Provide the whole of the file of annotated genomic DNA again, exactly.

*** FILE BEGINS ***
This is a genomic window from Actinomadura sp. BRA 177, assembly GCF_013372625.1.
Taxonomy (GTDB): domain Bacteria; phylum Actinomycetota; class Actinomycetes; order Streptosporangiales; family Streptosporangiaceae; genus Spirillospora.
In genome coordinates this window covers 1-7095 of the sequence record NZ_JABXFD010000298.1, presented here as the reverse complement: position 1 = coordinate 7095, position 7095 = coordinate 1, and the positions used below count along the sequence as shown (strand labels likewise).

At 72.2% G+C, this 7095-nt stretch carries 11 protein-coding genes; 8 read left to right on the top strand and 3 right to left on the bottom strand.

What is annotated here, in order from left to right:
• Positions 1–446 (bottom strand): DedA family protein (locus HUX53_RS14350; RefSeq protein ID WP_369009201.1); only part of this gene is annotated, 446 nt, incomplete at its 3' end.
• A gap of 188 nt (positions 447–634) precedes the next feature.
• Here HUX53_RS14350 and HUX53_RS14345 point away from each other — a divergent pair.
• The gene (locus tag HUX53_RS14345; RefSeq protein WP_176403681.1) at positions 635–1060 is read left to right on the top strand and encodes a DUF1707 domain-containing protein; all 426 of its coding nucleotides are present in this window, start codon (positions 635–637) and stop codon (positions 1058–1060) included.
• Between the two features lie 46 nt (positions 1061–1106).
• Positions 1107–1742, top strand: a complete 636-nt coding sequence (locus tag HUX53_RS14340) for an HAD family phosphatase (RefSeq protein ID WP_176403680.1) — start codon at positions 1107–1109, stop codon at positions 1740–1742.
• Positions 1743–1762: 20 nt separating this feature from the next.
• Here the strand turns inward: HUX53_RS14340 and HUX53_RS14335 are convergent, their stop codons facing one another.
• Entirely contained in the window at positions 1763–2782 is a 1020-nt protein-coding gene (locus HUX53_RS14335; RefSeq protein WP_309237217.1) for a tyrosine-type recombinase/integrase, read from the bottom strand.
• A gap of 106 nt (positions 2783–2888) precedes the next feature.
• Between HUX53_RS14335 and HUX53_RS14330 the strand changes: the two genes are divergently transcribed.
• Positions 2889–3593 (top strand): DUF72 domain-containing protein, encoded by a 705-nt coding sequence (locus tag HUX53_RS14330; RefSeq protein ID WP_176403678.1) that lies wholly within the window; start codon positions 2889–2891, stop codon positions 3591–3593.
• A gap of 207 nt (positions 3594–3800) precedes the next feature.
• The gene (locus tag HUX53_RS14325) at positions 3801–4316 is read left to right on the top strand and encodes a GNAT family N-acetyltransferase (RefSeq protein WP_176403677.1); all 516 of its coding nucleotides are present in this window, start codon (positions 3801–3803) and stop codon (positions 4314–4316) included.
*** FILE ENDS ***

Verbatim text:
This is a genomic window from Actinomadura sp. BRA 177, assembly GCF_013372625.1.
Taxonomy (GTDB): domain Bacteria; phylum Actinomycetota; class Actinomycetes; order Streptosporangiales; family Streptosporangiaceae; genus Spirillospora.
In genome coordinates this window covers 1-7095 of the sequence record NZ_JABXFD010000298.1, presented here as the reverse complement: position 1 = coordinate 7095, position 7095 = coordinate 1, and the positions used below count along the sequence as shown (strand labels likewise).

At 72.2% G+C, this 7095-nt stretch carries 11 protein-coding genes; 8 read left to right on the top strand and 3 right to left on the bottom strand.

What is annotated here, in order from left to right:
• Positions 1–446 (bottom strand): DedA family protein (locus HUX53_RS14350; RefSeq protein ID WP_369009201.1); only part of this gene is annotated, 446 nt, incomplete at its 3' end.
• A gap of 188 nt (positions 447–634) precedes the next feature.
• Here HUX53_RS14350 and HUX53_RS14345 point away from each other — a divergent pair.
• The gene (locus tag HUX53_RS14345; RefSeq protein WP_176403681.1) at positions 635–1060 is read left to right on the top strand and encodes a DUF1707 domain-containing protein; all 426 of its coding nucleotides are present in this window, start codon (positions 635–637) and stop codon (positions 1058–1060) included.
• Between the two features lie 46 nt (positions 1061–1106).
• Positions 1107–1742, top strand: a complete 636-nt coding sequence (locus tag HUX53_RS14340) for an HAD family phosphatase (RefSeq protein ID WP_176403680.1) — start codon at positions 1107–1109, stop codon at positions 1740–1742.
• Positions 1743–1762: 20 nt separating this feature from the next.
• Here the strand turns inward: HUX53_RS14340 and HUX53_RS14335 are convergent, their stop codons facing one another.
• Entirely contained in the window at positions 1763–2782 is a 1020-nt protein-coding gene (locus HUX53_RS14335; RefSeq protein WP_309237217.1) for a tyrosine-type recombinase/integrase, read from the bottom strand.
• A gap of 106 nt (positions 2783–2888) precedes the next feature.
• Between HUX53_RS14335 and HUX53_RS14330 the strand changes: the two genes are divergently transcribed.
• Positions 2889–3593 (top strand): DUF72 domain-containing protein, encoded by a 705-nt coding sequence (locus tag HUX53_RS14330; RefSeq protein ID WP_176403678.1) that lies wholly within the window; start codon positions 2889–2891, stop codon positions 3591–3593.
• A gap of 207 nt (positions 3594–3800) precedes the next feature.
• The gene (locus tag HUX53_RS14325) at positions 3801–4316 is read left to right on the top strand and encodes a GNAT family N-acetyltransferase (RefSeq protein WP_176403677.1); all 516 of its coding nucleotides are present in this window, start codon (positions 3801–3803) and stop codon (positions 4314–4316) included.